Give your ex a book entitled, "How to successful Father a Daughter" or "How to Father a Successful Daughter" (title is something to that effect). He really needs to know how important his role is into his daughter's self-esteem and consideration of relationships as she gets older. If you ex understands his role, he may then be a good advocate to help strength the relationship of you and your daughter.
Show and tell your daughter how much you respect her. I remember being 13 and not feeling like my parents heard what I had to say. I was old enough to babysit other kids in the neighborhood, but not old enough for my parents to realize that I was growing up and deserving of making some "pre-adult" decision.
Open up the channels of communication without being critical of your daughter, her father or the situation (this does not mean you turn friend instead of parent), it just means you start expressing an awareness of her feelings and actions and ask that she share them so you are better able to make changes or work together to develop reasonable solutions together.
Don't make her feel guilty about staying with her father either...that is where going to my first suggestion of having some separate time with your daughter on a different day may allow for some special experiences and moments that your daughter is craving.
S.G. answers from Rapid City on October 08, 2009
At 13, life is hard and she is going to start making decisions based on easy routes rather then harder ones that will teach her to work through problems. I don't know how long you have been married or how your husband gets along with your daughter but those are things to concider when dealing with her. If he is paying a lot of attention to your younger daughter, she may just be feeling the need to be daddy's little girl, which is a good thing to be. Whatever the reason she decided to move in with her dad, when she comes to your house make sure you have a one on one time with her. Take her shopping, to lunch, to a movie... it doesn't matter, just so long as it is just the two of you. This will keep her wanting to come over more then if you are so wrapped up in family stuff and she is feeling like an outsider. Also make sure you let her know how much you love her and take interest in her friends, what she does with her dad and how school is. Make sure your ex tells you when there is special things to go to at school and take an active part in activities in interests that she has whether it is scouts or sports. Most important, never ever say anything against your ex or his wife, even if you don't like their parenting style. Together you and your ex will raise a happy and self assured adult, if you are at each others throat all the time or let on that you are feeling hurt or betrayed by her chosing to live with daddy, she will grow up not trusting to be close to you and it will effect every relationship she gets into.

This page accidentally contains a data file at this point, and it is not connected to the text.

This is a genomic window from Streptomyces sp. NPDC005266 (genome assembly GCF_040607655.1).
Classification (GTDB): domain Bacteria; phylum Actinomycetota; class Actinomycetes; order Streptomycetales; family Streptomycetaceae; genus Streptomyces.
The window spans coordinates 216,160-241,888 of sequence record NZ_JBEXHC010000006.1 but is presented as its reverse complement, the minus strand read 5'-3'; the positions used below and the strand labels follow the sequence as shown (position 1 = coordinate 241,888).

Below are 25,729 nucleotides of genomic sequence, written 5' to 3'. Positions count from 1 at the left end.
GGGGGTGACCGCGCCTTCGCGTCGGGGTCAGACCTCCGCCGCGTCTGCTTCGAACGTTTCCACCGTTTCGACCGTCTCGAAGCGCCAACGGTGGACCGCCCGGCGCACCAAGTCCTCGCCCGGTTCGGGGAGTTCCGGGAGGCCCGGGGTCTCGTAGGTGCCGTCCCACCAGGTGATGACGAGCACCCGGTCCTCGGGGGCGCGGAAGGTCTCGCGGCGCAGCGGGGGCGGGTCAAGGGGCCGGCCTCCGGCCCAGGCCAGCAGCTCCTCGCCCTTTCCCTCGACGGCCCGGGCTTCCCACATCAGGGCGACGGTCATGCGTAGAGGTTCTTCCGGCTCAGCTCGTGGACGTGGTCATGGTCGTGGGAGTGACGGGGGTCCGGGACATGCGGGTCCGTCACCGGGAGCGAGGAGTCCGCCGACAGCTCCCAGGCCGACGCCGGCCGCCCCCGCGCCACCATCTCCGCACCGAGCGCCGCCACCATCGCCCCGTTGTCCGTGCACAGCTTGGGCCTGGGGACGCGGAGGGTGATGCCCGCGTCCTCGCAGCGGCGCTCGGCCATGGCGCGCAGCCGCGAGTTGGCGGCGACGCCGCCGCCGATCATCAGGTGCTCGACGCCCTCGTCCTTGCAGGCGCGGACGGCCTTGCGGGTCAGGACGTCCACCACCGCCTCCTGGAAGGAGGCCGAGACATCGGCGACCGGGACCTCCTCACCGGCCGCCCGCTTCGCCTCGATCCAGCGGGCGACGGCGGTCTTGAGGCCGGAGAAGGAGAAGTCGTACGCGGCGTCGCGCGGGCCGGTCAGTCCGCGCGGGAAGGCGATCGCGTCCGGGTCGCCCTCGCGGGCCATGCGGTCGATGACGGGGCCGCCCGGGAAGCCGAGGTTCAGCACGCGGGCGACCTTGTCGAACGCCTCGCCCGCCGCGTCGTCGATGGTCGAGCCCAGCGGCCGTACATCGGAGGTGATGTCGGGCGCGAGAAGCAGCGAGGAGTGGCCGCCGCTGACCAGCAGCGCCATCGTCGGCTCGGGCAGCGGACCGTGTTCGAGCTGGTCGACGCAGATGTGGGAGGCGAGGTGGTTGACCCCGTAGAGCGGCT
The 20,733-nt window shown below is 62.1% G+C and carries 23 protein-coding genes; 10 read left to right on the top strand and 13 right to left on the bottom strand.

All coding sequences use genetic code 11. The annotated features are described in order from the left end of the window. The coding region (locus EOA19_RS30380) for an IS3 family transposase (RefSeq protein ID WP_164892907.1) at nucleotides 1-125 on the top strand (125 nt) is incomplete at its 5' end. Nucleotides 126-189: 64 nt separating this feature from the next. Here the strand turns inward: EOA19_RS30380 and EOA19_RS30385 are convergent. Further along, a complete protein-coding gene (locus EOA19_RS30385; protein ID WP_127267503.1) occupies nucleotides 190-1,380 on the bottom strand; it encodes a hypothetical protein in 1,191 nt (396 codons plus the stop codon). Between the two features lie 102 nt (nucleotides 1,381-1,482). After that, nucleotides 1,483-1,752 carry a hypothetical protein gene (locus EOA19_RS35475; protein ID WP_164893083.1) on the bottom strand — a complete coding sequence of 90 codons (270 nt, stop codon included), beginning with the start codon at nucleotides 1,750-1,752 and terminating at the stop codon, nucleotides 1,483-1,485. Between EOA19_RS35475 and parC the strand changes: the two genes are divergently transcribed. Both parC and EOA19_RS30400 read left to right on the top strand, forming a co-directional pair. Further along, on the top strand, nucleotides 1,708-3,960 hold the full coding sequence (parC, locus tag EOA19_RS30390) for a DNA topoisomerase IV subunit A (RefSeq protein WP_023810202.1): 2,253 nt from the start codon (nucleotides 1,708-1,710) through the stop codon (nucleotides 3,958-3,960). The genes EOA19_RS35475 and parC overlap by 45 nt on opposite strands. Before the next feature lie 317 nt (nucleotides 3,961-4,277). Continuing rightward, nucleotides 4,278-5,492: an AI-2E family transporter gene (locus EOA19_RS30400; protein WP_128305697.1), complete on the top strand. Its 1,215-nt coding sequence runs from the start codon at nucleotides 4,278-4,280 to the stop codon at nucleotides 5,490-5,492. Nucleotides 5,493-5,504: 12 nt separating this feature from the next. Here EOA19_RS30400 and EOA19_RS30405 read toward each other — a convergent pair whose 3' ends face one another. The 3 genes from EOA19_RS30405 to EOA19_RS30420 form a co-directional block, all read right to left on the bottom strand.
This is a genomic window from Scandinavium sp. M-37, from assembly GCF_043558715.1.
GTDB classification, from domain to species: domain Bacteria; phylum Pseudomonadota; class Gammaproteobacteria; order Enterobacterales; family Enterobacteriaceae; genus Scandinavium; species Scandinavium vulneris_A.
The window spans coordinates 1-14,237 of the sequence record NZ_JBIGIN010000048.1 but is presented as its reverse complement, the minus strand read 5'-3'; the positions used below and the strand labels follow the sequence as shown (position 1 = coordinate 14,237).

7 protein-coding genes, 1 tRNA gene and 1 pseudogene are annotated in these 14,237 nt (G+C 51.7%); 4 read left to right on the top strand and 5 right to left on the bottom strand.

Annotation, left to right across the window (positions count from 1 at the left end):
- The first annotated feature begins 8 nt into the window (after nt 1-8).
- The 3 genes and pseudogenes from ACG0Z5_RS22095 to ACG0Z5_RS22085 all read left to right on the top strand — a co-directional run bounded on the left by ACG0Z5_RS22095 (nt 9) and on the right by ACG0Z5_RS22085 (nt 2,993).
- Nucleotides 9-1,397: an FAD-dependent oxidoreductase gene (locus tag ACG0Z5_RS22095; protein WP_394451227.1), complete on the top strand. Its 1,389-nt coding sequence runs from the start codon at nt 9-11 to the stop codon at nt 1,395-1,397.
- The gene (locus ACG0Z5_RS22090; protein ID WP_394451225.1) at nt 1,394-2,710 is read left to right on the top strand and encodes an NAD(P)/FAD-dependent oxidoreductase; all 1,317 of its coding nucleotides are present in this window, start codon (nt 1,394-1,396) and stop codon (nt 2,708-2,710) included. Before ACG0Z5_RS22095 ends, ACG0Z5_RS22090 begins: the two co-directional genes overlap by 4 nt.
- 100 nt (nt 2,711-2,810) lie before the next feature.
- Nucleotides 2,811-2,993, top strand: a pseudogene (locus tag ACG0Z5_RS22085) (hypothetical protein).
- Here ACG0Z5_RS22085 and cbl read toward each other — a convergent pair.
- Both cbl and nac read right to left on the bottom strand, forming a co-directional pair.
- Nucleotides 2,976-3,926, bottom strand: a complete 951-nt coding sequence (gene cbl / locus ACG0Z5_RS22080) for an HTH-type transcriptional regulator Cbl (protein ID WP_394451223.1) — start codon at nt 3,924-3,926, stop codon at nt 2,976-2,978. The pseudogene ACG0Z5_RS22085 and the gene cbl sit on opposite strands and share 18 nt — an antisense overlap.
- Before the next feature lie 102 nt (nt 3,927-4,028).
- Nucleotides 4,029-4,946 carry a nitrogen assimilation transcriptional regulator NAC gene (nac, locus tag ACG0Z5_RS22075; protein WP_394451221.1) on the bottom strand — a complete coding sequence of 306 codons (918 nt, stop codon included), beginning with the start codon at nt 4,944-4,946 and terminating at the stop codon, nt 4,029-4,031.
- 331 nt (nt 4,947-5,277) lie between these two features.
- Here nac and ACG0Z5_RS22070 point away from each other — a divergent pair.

Rmember, she is your daughter and you love her and that won't change no matter where she lives.
J.C. answers from Chicago on October 07, 2009
Hi M.......sorry to hear what you are going thru.......my girl is 19 now....we went thru this too.....my daughterl is a daddy's girl only by guilt....she was miserable the 3 months she ived with him but still didnt want to come back only because i had strict rules & a very stable home.....my ex's home was very destructive but he guilted her into living with him.....if your ex has a stable home with rules that you can have a say about then i suggest letting her go there.....as a mother i feel your pain hearing those words.....she is at an age were she really needs her dad right now...please DONT take her wishes personal but do let her go if her father is a good father.......best wishes
B.H. answers from Minneapolis on October 07, 2009
Can you compromis to split joint custody where dad has her one week you have her the next week. So she is with you every other week?
Otherwise if she truely wants to be with dad I guess you let her go. I can't imagine doing that it must be hard for you. I myself could be in that situation some day.
S.W. answers from Minneapolis on October 08, 2009
I am stepmom to two kids who came to live with me and their Dad at age 14 and 16. It seems that in divorced families, this age triggers change. I would ask her to talk through her reasons and listen without emotion or judgement. Please don't take this personally, and do maintain as much time and communication with your daughter as possible however this works out. If she does switch, I would request more than every other weekend if the distance between households makes that possible. There are many ways to stay in touch through phone, text, Skype (video), etc. also.